The NHS had not been invented when the shelter was in use, so people with anything from shrapnel wounds to general ill health could be treated for free, a bonus of being in the shelter. Hear the stories of the injuries treated in this makeshift hospital and how diseases were kept at bay.
To keep depression at bay, music was played over the public address system keeping general morale high. Dancing was also encouraged.
Dining in the shelter
As food was rationed by the Government, to be allowed treats while sheltering from the horrors above was incredible.
The canteen offered everything from coffee and tea to sausage rolls and jam tarts. However, people complained about paying 2p for a cup of tea when it was only one penny at ground level. It just shows that the Brits have always been a nation of moaners!
You will also see the ‘secret stairs’ that led from the shelter directly up to the tube platform and were used by Windrush workers to get to work as bus and train drivers and nurses. The stairs are now bricked up, so you will never know whereabouts they come out!
For how long was the Clapham South underground shelter used?
The deep-level air raid shelter was opened in 1944 to be used during the bombings of WW2. Thankfully in 1945, the war ended, and it was no longer needed to shelter residents from the toils of war.
As groups and organisations had been kept apart during the Blitz, it was decided to turn the air-raid shelter into a hotel to gather large groups back together and charge a penny a person per night.
Many of the groups were children like the scouts and guides, and as you wander around, you will be shown lots of upside-down graffiti from where they lay on their beds and drew on the walls and ceilings!
The Windrush Generation
After so much destruction in London, the city needed to be rebuilt, so men and women were taken away from their jobs to help. This left big gaps in the workforce, so a call was made to Commonwealth countries to offer free travel to England and a guaranteed job in the transport or medical sector.
In 1948, Empire Windrush set sail from Jamaica to Tilbury Docks. Of all those arriving on the ship, 200 migrants without a place to stay were taken to Clapham South and given lodgings in the underground shelter.
It was not a great place to start a new life in England but convenient for the many that had taken jobs with London Transport, and within four weeks of arriving, they had all managed to find accommodation elsewhere.
Known as the Windrush generation, most migrants settled in Clapham and the surrounding areas, namely Brixton, where the employment office was.
One of the passengers was Sam Beaver King, a founding member of the Notting Hill Carnival. He also became the first black Mayor of the London Borough of Southwark.
In 1996 he also set up the Windrush Foundation to preserve and promote the memories of those that arrived in Britain aboard that vessel.
As I grew up in Clapham South, many of my friend’s relatives had come to England on the Empire Windrush. So, it was very interesting to see the shelter and hear the stories about their possible stay in the deep-level shelter.
In 1951, the subterranean shelter was used as a hotel to accommodate people arriving in London to celebrate the Festival of Britain. The celebration of the regeneration of London culminated with the newly built Royal Festival Hall opening along the Queen’s Walk on London’s South Bank.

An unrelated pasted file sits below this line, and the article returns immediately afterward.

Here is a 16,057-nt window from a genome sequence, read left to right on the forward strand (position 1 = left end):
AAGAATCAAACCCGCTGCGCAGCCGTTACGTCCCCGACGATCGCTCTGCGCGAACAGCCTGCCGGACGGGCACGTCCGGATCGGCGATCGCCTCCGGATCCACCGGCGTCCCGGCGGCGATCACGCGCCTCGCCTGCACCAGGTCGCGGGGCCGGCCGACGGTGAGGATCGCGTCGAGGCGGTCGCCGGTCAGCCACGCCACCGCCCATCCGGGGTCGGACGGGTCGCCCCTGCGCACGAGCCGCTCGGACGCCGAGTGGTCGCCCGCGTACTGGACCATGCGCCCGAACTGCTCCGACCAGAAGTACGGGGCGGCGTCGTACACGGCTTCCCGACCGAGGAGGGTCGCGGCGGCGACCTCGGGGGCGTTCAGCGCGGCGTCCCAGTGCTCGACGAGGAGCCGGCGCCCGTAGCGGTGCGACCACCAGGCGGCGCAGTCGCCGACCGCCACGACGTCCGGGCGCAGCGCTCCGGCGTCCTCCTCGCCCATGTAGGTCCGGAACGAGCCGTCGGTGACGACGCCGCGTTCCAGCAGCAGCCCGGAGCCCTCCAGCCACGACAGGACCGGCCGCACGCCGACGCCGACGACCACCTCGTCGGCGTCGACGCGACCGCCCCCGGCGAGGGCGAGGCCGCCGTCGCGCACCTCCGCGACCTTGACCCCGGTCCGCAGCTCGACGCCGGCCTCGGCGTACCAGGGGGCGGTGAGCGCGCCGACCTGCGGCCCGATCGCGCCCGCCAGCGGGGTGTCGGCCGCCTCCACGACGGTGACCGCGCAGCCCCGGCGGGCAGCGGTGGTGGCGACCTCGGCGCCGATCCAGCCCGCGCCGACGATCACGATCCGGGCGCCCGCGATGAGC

Paying guests at the ‘Festival Hotel’ were treated to tablecloths, seating in the canteen (not previously allowed), and covered floors to make it feel more homely.
Staying at this makeshift hotel allowed guests quick access to the Northern Line, taking them straight into London to enjoy the festivities.
After the Festival of Britain was over, the hotel was no longer needed, so the War Office used Clapham South shelter as a billet for troops lining the route for the funeral of George V1 in 1952. In 1953 the shelter was once again used briefly for visitors who had arrived to see the Coronation of Elizabeth ll.
What made the deep-level shelters close to occupants?
Sadly, in 1956, another deep-level shelter at Goodge Street was being used to billet soldiers when a fire was accidentally started.
It took three days to extinguish, and although no one was injured, the authorities decided the tunnels could no longer be used for accommodation. After those events, they were left abandoned or used as secure storage for classified documents.
And there, the story of the Clapham South deep-level shelter ends – or does it?
Are the tunnels used for anything today?
Yes, they are!
Apart from the brilliant London Transport tours, the tunnels remain at the perfect temperature to grow organic herbs. Being so far underground means no pests are around to chomp away at the produce, so there is no need for pesticides.
And so, the company ‘Growing Underground’ is reutilising the passageways in Clapham South air raid shelter to grow herb varieties, including pea shoots, rocket and wasabi mustard, to name a few. They are then sold to Covent Garden Market and supermarkets, including Waitrose and M&S.
To use a hidden London landmark as a hydroponic farm is a stroke of genius and is the perfect use for a redundant air raid shelter in the 21st century!
Final Words on the Clapham South Air Raid Shelter
My London Transport Hidden London Tour was complimentary in return for a review; however, all opinions are my own.
I was fascinated by what I learnt about a hidden London landmark deep beneath my feet, and I highly recommend you book a tour and see it for yourself.
Please pin for future travel to London
Saturday 3rd of June 2023
So informative, and good on you for managing 180 steps up and down.
Saturday 3rd of June 2023
we were all puffing and panting coming back up!!